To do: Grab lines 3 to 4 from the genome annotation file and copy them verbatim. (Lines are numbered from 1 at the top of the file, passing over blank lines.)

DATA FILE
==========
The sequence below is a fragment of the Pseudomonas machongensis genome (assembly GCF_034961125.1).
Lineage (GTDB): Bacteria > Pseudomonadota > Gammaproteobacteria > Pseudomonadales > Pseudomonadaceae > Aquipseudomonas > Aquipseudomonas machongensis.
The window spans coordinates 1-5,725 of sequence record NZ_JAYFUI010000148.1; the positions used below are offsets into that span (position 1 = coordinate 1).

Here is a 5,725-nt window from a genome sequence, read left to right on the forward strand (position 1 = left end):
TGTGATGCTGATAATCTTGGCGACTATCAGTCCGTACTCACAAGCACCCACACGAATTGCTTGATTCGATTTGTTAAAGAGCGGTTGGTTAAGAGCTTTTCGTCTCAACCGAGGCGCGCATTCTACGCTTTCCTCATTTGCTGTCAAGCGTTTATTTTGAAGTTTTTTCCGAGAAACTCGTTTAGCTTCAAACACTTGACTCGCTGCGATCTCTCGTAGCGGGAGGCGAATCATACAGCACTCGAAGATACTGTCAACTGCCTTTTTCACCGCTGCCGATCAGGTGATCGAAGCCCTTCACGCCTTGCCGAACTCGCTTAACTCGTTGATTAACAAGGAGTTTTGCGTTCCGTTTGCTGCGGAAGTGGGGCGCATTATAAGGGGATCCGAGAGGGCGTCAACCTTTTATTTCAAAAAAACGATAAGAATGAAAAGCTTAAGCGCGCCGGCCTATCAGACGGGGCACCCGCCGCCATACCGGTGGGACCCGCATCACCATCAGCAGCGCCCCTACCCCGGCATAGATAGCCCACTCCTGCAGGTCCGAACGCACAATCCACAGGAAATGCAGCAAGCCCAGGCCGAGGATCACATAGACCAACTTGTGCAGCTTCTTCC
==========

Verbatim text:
The window spans coordinates 1-5,725 of sequence record NZ_JAYFUI010000148.1; the positions used below are offsets into that span (position 1 = coordinate 1).

Here is a 5,725-nt window from a genome sequence, read left to right on the forward strand (position 1 = left end):